First-time introductions to Biblical characters matter. In ancient literature, character is more or less fixed – people do not really change over the course of their lifetimes. The manner in which they are introduced often functions as a shorthand summary of their life.
If we are to understand 1 Samuel 9 as such a shorthand introduction for Saul, we should not be surprised to find that when the people of Israel are hard-pressed by the Philistines and Goliath, Saul needs the young David to offer help (1 Samuel 17).
In the same way, Saul depends upon his servant to offer the suggestion of finding Samuel in the first place. As Cartledge suggests, “The reader is left to wonder why the servant, and not Saul, is so well informed about the holy man, whose extensive reputation included the ability to predict the future, so that ‘whatever he says always comes true’ (v. 6).” Saul’s first inclination is not to turn to God for help and he apparently has no idea who Samuel is, despite his fame and influential position in Israel.
1 Samuel 9 introduces the reader to Saul as a man who is not likely to turn to God, and so it comes as little surprise when he chooses not to obey God’s commands and is therefore rejected by God as king a short while later (1 Samuel 15).
While this is all well and good, what we have so far is largely a moralistic character study of Saul. To see this story in light of the good news of the Gospel and the grace of God is another challenge entirely. We can connect this story of Saul to the Good News of Jesus Christ through the broad picture of redemption history – Saul’s place functions in many ways as the necessary precursor to the king who will be a “man after [God’s] own heart” (1 Samuel 13:14).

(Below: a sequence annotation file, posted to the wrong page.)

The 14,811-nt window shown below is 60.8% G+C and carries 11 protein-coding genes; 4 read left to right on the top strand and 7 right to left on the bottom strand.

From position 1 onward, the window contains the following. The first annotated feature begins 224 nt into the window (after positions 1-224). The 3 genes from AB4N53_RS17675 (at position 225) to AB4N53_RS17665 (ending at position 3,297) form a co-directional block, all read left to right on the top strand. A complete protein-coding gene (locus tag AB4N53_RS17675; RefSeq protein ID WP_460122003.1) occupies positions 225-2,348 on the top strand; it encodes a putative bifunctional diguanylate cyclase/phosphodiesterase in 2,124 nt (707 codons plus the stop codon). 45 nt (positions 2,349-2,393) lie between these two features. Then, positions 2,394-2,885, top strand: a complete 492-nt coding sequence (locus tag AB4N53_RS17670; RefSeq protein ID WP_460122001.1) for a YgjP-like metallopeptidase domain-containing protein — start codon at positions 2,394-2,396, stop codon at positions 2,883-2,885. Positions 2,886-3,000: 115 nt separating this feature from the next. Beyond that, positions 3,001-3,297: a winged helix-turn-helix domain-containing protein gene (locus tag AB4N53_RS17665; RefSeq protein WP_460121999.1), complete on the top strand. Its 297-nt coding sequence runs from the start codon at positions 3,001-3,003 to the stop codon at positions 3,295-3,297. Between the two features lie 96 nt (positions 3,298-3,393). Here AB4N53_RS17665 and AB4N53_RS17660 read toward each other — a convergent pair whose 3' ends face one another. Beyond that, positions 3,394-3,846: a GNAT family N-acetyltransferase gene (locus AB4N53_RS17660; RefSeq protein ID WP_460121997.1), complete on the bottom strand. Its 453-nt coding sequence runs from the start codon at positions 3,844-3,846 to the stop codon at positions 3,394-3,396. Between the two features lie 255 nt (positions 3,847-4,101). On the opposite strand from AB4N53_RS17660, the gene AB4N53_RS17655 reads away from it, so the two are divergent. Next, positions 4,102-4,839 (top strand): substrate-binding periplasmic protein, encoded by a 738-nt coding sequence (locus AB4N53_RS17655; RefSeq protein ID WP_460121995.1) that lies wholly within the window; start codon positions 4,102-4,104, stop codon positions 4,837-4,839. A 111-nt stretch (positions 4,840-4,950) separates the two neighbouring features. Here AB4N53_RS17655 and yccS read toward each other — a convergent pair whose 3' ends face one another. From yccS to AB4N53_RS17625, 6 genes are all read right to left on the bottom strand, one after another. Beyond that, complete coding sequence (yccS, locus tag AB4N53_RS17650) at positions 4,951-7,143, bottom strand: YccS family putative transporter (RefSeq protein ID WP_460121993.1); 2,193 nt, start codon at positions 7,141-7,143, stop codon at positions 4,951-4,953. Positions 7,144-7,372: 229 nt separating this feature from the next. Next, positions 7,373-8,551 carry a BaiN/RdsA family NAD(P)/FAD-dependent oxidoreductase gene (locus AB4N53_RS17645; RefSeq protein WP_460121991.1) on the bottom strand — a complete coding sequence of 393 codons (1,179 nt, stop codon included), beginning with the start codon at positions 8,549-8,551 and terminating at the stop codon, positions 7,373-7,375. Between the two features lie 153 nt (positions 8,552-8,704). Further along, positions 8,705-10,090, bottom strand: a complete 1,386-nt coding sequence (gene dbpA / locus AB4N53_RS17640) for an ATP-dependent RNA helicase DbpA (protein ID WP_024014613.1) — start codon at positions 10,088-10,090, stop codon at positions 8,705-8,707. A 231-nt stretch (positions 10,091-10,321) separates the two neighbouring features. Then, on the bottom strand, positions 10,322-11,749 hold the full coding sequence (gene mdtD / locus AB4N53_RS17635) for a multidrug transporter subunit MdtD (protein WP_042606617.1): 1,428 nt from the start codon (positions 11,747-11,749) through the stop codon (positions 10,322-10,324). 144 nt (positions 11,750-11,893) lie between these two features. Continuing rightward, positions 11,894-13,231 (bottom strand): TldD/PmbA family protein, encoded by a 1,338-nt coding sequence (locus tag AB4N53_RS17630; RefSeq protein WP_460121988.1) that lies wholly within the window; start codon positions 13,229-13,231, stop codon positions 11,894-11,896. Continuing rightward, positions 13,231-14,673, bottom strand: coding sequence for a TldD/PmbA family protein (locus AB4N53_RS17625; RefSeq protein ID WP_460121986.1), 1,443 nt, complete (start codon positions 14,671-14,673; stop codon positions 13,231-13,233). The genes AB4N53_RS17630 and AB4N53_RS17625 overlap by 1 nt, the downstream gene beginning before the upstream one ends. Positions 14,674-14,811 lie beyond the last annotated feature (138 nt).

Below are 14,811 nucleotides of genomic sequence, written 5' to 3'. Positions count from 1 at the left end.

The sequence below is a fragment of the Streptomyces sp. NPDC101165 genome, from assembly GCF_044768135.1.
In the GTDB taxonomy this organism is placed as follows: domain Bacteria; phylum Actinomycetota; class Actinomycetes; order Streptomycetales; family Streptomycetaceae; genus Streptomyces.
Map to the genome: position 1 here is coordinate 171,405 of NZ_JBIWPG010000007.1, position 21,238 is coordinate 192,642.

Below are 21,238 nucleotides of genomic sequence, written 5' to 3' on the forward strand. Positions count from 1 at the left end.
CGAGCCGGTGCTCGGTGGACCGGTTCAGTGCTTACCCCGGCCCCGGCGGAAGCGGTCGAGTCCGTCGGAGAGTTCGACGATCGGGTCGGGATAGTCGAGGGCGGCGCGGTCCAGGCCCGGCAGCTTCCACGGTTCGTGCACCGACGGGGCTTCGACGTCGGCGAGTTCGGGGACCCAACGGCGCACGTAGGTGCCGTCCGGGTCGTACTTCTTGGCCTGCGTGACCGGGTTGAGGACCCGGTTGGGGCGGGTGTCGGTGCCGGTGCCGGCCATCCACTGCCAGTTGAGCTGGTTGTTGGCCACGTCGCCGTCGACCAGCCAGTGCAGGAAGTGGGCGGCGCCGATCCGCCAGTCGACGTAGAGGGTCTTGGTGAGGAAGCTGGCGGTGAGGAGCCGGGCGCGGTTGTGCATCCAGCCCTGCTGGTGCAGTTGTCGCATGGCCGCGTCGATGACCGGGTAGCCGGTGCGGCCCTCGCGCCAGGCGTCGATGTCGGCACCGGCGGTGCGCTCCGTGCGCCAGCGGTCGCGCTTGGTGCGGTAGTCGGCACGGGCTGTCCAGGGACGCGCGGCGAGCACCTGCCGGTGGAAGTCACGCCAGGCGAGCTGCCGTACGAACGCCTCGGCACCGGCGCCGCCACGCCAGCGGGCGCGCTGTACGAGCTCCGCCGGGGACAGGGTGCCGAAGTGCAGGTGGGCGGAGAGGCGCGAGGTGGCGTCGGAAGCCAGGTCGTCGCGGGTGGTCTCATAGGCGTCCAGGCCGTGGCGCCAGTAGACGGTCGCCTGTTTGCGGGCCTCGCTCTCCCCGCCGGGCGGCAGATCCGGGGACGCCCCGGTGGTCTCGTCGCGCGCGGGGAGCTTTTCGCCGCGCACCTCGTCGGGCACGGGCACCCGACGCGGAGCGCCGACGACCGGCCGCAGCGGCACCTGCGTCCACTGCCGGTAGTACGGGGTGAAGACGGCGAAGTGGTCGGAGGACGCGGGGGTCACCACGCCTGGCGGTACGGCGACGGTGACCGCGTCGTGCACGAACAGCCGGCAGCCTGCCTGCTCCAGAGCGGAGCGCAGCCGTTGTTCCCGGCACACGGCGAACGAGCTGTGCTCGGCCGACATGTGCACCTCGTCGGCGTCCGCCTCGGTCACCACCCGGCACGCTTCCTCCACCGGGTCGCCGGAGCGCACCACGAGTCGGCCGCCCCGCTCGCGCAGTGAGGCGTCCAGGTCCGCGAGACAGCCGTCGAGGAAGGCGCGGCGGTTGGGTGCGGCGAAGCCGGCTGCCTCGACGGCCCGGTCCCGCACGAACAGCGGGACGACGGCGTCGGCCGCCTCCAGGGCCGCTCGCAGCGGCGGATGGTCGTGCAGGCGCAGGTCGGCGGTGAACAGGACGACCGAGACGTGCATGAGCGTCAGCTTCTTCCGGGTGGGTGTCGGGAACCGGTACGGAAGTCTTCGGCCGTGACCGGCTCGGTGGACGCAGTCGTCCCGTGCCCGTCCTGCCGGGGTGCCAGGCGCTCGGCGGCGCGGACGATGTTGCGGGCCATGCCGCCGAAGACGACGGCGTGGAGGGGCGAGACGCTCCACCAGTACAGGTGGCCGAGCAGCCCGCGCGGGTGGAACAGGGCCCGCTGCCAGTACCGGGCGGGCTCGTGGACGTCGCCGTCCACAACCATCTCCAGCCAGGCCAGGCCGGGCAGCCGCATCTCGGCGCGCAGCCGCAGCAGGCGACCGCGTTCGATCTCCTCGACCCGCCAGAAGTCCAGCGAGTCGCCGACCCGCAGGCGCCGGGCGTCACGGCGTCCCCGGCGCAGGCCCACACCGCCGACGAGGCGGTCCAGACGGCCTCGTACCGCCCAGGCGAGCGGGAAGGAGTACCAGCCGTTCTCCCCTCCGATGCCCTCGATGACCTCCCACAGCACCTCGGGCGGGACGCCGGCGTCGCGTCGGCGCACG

For evidence of the grace of God within 1 Samuel 9, we return to the providential guidance of God. Saul certainly does nothing to merit God’s favor. In fact, as we saw, we see in this chapter precursors of the ways he will ultimately reject God. Yet God still providentially upholds and rules the life of Saul. God’s sovereign hand is not limited to those who meet certain requirements. God’s grace invites all of us, regardless of where we have been or where we are going, regardless of what we are searching for, even if we don’t know it yet, to see God’s hand guiding and directing our steps.
Cartledge notes that the servant’s discovery of the quarter of a shekel of silver underscores God’s providential hand in the narrative, suggesting that the phrase “Look… I have a quarter of a shekel of silver” has the sense of “Look what I found!”
For the idea of how introductions to a person are used as shorthand for the character of that individual, consider the common childhood myth about George Washington who “could not tell a lie” and admitted to chopping down a cherry tree. The story is meant to show stability to the character of George Washington, that the man who could not tell a lie in childhood similarly was a trustworthy leader through his adult life.
Rev. Kory Plockmeyer is the pastor of Westend Christian Reformed Church, Grand Rapids, MI.